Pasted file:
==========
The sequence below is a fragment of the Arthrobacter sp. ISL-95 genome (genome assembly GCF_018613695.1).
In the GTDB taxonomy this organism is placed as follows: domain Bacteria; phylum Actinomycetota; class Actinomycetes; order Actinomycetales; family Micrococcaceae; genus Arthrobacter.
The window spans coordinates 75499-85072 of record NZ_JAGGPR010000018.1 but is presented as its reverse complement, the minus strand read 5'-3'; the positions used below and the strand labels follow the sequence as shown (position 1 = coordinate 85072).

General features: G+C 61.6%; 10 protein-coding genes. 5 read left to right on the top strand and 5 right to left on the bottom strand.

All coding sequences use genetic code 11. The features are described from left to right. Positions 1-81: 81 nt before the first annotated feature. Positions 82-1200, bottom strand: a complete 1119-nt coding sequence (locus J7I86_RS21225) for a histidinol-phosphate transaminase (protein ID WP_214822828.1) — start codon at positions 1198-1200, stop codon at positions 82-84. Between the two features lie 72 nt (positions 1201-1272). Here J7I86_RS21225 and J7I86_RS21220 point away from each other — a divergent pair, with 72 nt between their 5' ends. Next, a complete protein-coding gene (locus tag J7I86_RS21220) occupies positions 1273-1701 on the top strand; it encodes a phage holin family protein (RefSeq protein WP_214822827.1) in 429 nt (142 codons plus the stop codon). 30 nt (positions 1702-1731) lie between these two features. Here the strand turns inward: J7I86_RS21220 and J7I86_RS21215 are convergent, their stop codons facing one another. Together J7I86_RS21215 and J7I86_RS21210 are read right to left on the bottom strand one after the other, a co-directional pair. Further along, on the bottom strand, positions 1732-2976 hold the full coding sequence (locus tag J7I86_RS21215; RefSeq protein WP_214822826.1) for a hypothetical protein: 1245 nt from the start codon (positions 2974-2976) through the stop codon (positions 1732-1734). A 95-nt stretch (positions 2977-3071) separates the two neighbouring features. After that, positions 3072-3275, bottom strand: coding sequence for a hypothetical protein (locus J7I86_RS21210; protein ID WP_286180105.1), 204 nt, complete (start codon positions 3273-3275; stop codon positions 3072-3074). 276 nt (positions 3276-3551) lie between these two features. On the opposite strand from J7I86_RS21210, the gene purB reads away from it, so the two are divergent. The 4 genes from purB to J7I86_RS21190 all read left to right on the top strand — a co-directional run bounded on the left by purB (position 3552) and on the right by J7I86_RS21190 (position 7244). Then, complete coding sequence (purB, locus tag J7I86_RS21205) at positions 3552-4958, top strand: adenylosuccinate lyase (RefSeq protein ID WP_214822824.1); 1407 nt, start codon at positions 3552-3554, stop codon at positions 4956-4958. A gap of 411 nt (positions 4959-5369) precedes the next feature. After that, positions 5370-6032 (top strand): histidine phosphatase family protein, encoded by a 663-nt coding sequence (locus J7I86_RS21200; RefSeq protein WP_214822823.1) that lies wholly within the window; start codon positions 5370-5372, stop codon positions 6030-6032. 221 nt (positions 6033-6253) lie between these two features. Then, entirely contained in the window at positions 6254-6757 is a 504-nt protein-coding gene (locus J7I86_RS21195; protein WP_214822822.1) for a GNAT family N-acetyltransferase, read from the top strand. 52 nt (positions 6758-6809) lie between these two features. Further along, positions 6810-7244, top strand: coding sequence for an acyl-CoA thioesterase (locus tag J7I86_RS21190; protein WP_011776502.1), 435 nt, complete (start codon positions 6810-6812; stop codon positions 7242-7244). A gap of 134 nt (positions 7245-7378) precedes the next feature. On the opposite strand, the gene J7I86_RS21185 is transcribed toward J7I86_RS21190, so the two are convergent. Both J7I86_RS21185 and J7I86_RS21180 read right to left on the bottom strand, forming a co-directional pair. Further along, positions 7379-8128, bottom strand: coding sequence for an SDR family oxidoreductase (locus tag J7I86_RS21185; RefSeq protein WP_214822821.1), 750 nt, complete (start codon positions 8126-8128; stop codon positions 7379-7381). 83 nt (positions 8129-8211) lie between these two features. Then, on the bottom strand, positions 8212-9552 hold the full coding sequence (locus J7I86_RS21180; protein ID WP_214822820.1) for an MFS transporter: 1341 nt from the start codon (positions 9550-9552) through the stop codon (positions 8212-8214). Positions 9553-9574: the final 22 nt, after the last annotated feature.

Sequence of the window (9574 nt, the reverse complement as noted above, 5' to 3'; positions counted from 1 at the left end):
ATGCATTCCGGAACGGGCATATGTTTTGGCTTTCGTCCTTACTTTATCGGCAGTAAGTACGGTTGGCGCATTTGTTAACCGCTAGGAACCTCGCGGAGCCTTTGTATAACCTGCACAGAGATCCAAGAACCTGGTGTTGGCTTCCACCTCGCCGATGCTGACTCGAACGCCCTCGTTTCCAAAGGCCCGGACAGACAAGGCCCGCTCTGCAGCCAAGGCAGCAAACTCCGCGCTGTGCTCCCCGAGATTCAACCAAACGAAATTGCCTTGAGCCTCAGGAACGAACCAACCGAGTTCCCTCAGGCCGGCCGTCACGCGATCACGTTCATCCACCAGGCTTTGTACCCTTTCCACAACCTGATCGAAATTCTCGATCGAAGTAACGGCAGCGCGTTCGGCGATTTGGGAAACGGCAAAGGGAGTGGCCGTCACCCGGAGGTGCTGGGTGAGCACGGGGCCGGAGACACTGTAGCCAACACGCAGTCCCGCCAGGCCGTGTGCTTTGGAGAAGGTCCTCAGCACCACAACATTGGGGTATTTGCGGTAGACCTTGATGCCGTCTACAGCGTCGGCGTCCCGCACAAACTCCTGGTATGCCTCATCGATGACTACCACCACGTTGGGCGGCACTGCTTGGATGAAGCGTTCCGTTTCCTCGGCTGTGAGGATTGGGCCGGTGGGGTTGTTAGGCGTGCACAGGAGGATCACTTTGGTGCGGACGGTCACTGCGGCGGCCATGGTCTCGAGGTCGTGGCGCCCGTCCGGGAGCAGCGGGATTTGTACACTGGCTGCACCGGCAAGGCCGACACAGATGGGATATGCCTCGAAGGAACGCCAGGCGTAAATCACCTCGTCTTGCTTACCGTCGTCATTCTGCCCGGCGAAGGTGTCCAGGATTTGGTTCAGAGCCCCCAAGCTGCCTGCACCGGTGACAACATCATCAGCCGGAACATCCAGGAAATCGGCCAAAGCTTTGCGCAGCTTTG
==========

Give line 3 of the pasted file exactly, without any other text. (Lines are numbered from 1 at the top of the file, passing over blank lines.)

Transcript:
The window spans coordinates 75499-85072 of record NZ_JAGGPR010000018.1 but is presented as its reverse complement, the minus strand read 5'-3'; the positions used below and the strand labels follow the sequence as shown (position 1 = coordinate 85072).